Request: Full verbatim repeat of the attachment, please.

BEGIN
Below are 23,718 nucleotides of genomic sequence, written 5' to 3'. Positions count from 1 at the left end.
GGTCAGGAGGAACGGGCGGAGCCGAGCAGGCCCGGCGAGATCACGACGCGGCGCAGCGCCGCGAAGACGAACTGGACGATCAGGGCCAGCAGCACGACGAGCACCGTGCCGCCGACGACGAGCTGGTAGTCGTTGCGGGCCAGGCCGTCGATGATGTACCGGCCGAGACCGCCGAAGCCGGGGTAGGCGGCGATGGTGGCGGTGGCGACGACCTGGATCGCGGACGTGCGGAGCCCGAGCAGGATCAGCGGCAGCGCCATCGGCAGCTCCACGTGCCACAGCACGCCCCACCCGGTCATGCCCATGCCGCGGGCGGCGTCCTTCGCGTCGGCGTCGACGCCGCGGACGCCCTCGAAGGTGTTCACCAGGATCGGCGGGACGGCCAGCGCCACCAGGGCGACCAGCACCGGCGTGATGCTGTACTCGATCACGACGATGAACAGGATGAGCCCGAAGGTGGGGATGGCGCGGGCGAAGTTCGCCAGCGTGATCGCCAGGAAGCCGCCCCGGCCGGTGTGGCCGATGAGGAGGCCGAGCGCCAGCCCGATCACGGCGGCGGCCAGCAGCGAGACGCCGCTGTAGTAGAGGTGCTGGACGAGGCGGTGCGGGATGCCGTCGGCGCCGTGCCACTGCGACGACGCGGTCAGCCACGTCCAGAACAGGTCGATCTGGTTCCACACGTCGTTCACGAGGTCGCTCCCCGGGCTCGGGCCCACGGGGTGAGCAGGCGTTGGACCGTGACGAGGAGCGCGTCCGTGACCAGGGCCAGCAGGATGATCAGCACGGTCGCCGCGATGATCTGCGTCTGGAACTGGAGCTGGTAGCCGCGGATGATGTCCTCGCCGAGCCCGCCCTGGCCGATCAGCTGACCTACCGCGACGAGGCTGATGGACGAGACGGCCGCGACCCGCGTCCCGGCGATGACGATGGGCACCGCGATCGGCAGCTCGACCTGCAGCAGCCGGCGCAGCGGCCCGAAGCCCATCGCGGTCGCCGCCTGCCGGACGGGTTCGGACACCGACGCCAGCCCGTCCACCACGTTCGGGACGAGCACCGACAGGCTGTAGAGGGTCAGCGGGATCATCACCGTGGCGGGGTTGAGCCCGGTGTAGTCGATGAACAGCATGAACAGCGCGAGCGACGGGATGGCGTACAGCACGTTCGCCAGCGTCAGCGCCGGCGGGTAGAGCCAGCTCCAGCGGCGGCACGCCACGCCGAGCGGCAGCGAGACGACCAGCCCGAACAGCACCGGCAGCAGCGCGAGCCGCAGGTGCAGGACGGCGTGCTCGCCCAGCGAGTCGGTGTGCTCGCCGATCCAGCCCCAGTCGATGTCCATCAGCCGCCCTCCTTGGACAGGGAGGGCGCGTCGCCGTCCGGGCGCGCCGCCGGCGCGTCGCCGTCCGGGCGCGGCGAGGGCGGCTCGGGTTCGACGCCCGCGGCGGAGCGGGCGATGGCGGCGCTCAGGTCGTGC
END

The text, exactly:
Below are 23,718 nucleotides of genomic sequence, written 5' to 3'. Positions count from 1 at the left end.
GGTCAGGAGGAACGGGCGGAGCCGAGCAGGCCCGGCGAGATCACGACGCGGCGCAGCGCCGCGAAGACGAACTGGACGATCAGGGCCAGCAGCACGACGAGCACCGTGCCGCCGACGACGAGCTGGTAGTCGTTGCGGGCCAGGCCGTCGATGATGTACCGGCCGAGACCGCCGAAGCCGGGGTAGGCGGCGATGGTGGCGGTGGCGACGACCTGGATCGCGGACGTGCGGAGCCCGAGCAGGATCAGCGGCAGCGCCATCGGCAGCTCCACGTGCCACAGCACGCCCCACCCGGTCATGCCCATGCCGCGGGCGGCGTCCTTCGCGTCGGCGTCGACGCCGCGGACGCCCTCGAAGGTGTTCACCAGGATCGGCGGGACGGCCAGCGCCACCAGGGCGACCAGCACCGGCGTGATGCTGTACTCGATCACGACGATGAACAGGATGAGCCCGAAGGTGGGGATGGCGCGGGCGAAGTTCGCCAGCGTGATCGCCAGGAAGCCGCCCCGGCCGGTGTGGCCGATGAGGAGGCCGAGCGCCAGCCCGATCACGGCGGCGGCCAGCAGCGAGACGCCGCTGTAGTAGAGGTGCTGGACGAGGCGGTGCGGGATGCCGTCGGCGCCGTGCCACTGCGACGACGCGGTCAGCCACGTCCAGAACAGGTCGATCTGGTTCCACACGTCGTTCACGAGGTCGCTCCCCGGGCTCGGGCCCACGGGGTGAGCAGGCGTTGGACCGTGACGAGGAGCGCGTCCGTGACCAGGGCCAGCAGGATGATCAGCACGGTCGCCGCGATGATCTGCGTCTGGAACTGGAGCTGGTAGCCGCGGATGATGTCCTCGCCGAGCCCGCCCTGGCCGATCAGCTGACCTACCGCGACGAGGCTGATGGACGAGACGGCCGCGACCCGCGTCCCGGCGATGACGATGGGCACCGCGATCGGCAGCTCGACCTGCAGCAGCCGGCGCAGCGGCCCGAAGCCCATCGCGGTCGCCGCCTGCCGGACGGGTTCGGACACCGACGCCAGCCCGTCCACCACGTTCGGGACGAGCACCGACAGGCTGTAGAGGGTCAGCGGGATCATCACCGTGGCGGGGTTGAGCCCGGTGTAGTCGATGAACAGCATGAACAGCGCGAGCGACGGGATGGCGTACAGCACGTTCGCCAGCGTCAGCGCCGGCGGGTAGAGCCAGCTCCAGCGGCGGCACGCCACGCCGAGCGGCAGCGAGACGACCAGCCCGAACAGCACCGGCAGCAGCGCGAGCCGCAGGTGCAGGACGGCGTGCTCGCCCAGCGAGTCGGTGTGCTCGCCGATCCAGCCCCAGTCGATGTCCATCAGCCGCCCTCCTTGGACAGGGAGGGCGCGTCGCCGTCCGGGCGCGCCGCCGGCGCGTCGCCGTCCGGGCGCGGCGAGGGCGGCTCGGGTTCGACGCCCGCGGCGGAGCGGGCGATGGCGGCGCTCAGGTCGTGC